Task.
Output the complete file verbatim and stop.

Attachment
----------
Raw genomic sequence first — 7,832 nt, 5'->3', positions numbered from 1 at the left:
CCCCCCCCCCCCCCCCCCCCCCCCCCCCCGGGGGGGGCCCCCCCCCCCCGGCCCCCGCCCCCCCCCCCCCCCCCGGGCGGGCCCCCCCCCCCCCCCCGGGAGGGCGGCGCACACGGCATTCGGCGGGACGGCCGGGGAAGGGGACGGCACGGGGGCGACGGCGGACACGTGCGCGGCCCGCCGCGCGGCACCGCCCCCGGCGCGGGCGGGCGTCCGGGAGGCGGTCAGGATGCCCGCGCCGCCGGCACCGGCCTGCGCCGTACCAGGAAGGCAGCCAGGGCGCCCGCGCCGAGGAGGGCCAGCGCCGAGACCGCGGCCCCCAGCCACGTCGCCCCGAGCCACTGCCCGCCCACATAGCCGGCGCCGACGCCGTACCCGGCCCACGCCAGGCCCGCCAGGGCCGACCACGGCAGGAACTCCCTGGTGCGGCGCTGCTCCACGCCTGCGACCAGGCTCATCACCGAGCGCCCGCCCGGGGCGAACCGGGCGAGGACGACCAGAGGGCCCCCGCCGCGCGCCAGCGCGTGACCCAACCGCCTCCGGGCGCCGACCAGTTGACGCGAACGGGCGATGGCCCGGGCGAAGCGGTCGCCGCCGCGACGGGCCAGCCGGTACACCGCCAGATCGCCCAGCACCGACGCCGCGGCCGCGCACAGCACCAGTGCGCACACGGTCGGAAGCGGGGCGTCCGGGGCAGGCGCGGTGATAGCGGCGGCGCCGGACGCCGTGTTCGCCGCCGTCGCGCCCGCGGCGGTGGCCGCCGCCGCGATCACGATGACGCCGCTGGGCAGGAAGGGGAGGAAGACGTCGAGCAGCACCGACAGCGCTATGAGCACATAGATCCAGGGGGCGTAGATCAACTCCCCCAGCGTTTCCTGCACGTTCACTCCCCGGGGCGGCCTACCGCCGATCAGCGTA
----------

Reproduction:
Raw genomic sequence first — 7,832 nt, 5'->3', positions numbered from 1 at the left:
CCCCCCCCCCCCCCCCCCCCCCCCCCCCCGGGGGGGGCCCCCCCCCCCCGGCCCCCGCCCCCCCCCCCCCCCCCGGGCGGGCCCCCCCCCCCCCCCCGGGAGGGCGGCGCACACGGCATTCGGCGGGACGGCCGGGGAAGGGGACGGCACGGGGGCGACGGCGGACACGTGCGCGGCCCGCCGCGCGGCACCGCCCCCGGCGCGGGCGGGCGTCCGGGAGGCGGTCAGGATGCCCGCGCCGCCGGCACCGGCCTGCGCCGTACCAGGAAGGCAGCCAGGGCGCCCGCGCCGAGGAGGGCCAGCGCCGAGACCGCGGCCCCCAGCCACGTCGCCCCGAGCCACTGCCCGCCCACATAGCCGGCGCCGACGCCGTACCCGGCCCACGCCAGGCCCGCCAGGGCCGACCACGGCAGGAACTCCCTGGTGCGGCGCTGCTCCACGCCTGCGACCAGGCTCATCACCGAGCGCCCGCCCGGGGCGAACCGGGCGAGGACGACCAGAGGGCCCCCGCCGCGCGCCAGCGCGTGACCCAACCGCCTCCGGGCGCCGACCAGTTGACGCGAACGGGCGATGGCCCGGGCGAAGCGGTCGCCGCCGCGACGGGCCAGCCGGTACACCGCCAGATCGCCCAGCACCGACGCCGCGGCCGCGCACAGCACCAGTGCGCACACGGTCGGAAGCGGGGCGTCCGGGGCAGGCGCGGTGATAGCGGCGGCGCCGGACGCCGTGTTCGCCGCCGTCGCGCCCGCGGCGGTGGCCGCCGCCGCGATCACGATGACGCCGCTGGGCAGGAAGGGGAGGAAGACGTCGAGCAGCACCGACAGCGCTATGAGCACATAGATCCAGGGGGCGTAGATCAACTCCCCCAGCGTTTCCTGCACGTTCACTCCCCGGGGCGGCCTACCGCCGATCAGCGTA